The GROW AMERICA Act would also close that looming gap in the Highway Trust Fund – without adding to the deficit.

And unless Congress decides to act, the Highway Trust Fund will run short as early as August, and the Mass Transit Account will follow it in the fall.

At that point, the Federal Transit Administration will have to begin cash management procedures, delaying and potentially reducing the reimbursements you’re counting on unless a solution can be found.

So indeed this is a crucial time for transit and for transportation in general.

Now, by its very nature, any bill that passes Congress and makes it to the President’s desk will be the product of compromise and of negotiation. That’s a given.

While it may differ in its details, we believe that any bill worthy of the transit industry’s support must address three key priorities.

FIRST: It must help close our infrastructure deficit. This is the foundation of everything we’re trying to do.

Last week, the New York Subway system celebrated its 110th birthday. Congratulations.

How much do you want to bet that they’re still relying on at least some of the original parts of the subway system in celebrating its 110th birthday?

As an industry, they wouldn’t be alone in that reliance.

The $86 Billion backlog in transit maintenance means that many of you are making due with vehicles, stations, and equipment that are in need of repair or replacement. We should not be in a position in just making due. That’s not enough of what we want to provide for our transit riders.

We’d need $2.5 Billion more every year from all sources just to maintain the status quo.

It’s no surprise that most of that backlog is in rail infrastructure, because of its capital-intensive nature, that accounts for about 63% of the state of good repair backlog.

Today, it’s state and local governments that have been bearing a major part of that burden, taking on more than half the annual spending to preserve and grow the nation’s transit systems.

That’s an important partnership, but the federal government needs to be a key partner as well.

These backlogged deficiencies have a direct impact on riders; they undermine the resiliency of our transit systems; they drain resources that could be better spent on strategic and timely replacement instead of catching up with the backlog; and it gets in the way of effective expansion.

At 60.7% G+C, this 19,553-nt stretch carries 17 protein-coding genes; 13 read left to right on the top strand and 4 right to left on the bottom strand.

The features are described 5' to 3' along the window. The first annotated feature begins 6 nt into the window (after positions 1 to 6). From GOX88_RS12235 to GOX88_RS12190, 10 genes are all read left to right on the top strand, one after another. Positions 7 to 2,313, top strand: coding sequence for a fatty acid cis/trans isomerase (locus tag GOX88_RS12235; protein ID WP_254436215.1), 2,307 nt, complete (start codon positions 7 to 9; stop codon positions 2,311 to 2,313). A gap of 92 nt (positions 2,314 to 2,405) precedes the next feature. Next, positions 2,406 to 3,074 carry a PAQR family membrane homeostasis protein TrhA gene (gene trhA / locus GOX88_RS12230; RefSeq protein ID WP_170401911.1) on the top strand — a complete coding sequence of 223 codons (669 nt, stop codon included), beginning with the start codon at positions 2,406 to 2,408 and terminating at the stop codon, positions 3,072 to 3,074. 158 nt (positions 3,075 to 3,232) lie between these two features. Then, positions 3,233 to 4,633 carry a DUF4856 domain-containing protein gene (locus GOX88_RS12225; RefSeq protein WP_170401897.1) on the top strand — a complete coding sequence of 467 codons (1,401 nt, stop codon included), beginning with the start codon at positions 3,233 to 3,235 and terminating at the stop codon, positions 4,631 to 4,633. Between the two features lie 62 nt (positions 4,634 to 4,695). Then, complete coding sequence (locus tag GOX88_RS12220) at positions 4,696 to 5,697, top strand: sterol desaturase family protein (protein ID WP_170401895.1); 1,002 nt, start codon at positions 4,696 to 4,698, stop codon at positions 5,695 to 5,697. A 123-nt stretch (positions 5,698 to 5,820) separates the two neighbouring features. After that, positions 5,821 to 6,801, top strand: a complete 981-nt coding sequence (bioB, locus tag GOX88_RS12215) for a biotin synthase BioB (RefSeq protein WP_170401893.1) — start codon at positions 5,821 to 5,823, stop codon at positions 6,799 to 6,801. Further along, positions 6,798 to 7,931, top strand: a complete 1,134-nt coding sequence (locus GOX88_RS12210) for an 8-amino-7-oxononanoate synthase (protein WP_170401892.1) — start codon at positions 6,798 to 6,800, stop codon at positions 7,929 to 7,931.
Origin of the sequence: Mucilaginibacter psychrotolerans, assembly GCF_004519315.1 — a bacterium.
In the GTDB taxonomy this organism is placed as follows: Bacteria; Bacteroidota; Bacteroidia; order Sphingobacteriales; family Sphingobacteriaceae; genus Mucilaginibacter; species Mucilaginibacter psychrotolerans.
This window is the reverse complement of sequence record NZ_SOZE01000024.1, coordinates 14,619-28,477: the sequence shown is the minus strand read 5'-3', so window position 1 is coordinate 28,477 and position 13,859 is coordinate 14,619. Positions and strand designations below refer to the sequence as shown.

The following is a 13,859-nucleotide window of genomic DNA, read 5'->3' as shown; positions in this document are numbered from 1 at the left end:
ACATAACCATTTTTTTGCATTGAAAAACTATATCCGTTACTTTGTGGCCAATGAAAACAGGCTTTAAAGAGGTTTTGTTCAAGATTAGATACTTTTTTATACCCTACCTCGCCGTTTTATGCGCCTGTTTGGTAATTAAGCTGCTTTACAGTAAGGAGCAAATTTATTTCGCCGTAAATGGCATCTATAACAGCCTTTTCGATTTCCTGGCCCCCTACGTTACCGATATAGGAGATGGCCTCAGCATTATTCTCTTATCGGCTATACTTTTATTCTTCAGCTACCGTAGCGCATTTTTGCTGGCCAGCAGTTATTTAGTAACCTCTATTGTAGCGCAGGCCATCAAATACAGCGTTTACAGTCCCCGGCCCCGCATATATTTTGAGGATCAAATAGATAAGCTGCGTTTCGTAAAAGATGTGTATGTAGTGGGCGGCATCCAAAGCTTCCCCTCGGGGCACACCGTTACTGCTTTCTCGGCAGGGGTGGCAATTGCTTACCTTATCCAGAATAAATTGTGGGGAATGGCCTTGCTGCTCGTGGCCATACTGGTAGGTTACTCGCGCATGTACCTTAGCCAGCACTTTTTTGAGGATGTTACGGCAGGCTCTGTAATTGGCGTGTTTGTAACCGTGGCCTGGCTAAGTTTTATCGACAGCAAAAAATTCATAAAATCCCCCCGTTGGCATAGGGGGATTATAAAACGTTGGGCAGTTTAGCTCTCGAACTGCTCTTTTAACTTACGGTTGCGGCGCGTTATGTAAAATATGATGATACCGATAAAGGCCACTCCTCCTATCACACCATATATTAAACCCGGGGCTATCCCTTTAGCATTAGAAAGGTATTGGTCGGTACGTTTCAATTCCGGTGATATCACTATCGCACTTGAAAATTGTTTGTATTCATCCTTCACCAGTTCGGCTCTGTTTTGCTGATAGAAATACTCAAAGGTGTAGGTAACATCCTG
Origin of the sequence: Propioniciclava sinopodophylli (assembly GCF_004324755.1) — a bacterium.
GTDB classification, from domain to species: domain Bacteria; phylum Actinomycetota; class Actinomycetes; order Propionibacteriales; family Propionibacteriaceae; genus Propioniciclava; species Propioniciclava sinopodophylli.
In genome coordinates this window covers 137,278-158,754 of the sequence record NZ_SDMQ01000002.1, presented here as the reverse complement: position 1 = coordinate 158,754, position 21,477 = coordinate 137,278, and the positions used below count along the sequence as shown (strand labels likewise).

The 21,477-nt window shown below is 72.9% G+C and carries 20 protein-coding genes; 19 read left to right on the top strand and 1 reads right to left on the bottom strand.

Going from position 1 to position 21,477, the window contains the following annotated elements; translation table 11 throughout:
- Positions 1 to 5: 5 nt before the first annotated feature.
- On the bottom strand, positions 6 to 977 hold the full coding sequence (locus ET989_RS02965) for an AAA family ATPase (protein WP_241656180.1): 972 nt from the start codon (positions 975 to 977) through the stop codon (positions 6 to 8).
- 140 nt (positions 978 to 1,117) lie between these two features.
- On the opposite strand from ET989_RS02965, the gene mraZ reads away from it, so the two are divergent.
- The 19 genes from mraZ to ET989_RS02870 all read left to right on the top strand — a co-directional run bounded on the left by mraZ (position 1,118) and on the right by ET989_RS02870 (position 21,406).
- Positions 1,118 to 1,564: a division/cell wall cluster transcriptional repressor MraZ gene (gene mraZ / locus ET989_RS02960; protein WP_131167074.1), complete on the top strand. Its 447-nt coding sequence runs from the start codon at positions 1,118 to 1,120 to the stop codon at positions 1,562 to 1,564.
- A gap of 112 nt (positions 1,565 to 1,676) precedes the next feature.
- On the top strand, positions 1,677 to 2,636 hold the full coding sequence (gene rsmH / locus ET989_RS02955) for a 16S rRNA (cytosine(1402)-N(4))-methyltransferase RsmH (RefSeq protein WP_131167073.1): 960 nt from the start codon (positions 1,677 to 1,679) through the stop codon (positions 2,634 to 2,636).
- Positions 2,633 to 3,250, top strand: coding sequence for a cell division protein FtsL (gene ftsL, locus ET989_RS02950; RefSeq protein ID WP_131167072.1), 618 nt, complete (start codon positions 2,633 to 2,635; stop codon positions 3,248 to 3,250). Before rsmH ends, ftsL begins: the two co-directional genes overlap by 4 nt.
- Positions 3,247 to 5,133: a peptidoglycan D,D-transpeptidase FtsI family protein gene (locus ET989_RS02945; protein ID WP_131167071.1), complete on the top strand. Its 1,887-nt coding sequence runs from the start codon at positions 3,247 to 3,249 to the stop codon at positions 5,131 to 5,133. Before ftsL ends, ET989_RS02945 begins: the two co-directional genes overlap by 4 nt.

So the GROW AMERICA Act increases State of Good Repair grants by 164%, to a total of $23 Billion over the next four years.

Combined with state and local funding, that would be a significant payment towards filling the serious infrastructure deficit that is facing us.

To keep transit safe and reliable, any reauthorization bill must address our infrastructure backlog aggressively.

Only by doing that can we establish a solid foundation on which to meet the SECOND priority which is keeping ahead of growing demand for transit and an expanding population.

As you know, transit ridership is at its highest level in generations – APTA’s been sure the world knows of that fact in its on-going reports – and at FTA we’re extremely proud as well that cities across the country are recognizing the value of having transit as part of its mobility portfolio. With a population that’s expected to expand by 100 Million people by 2050, that’s only going to increase.

Smart communities are investing in transportation infrastructure now to stay ahead of congestion and to pave the way – sometimes literally – for future growth.

Of course, Administrator Szabo and I believe, as you do, that rail is an essential component of that strategy to meet growth.

From Boston to Los Angeles – and Washington, D.C., to Washington State – communities of vision agree on that point.

In fact, some of our colleagues stopped in Minneapolis-St. Paul on the way here to celebrate the opening of the Central Corridor Light Rail Line in the Twin Cities. That project is 11 miles and 18 stations connecting millions of riders with jobs and opportunities throughout the Twin Cities areas.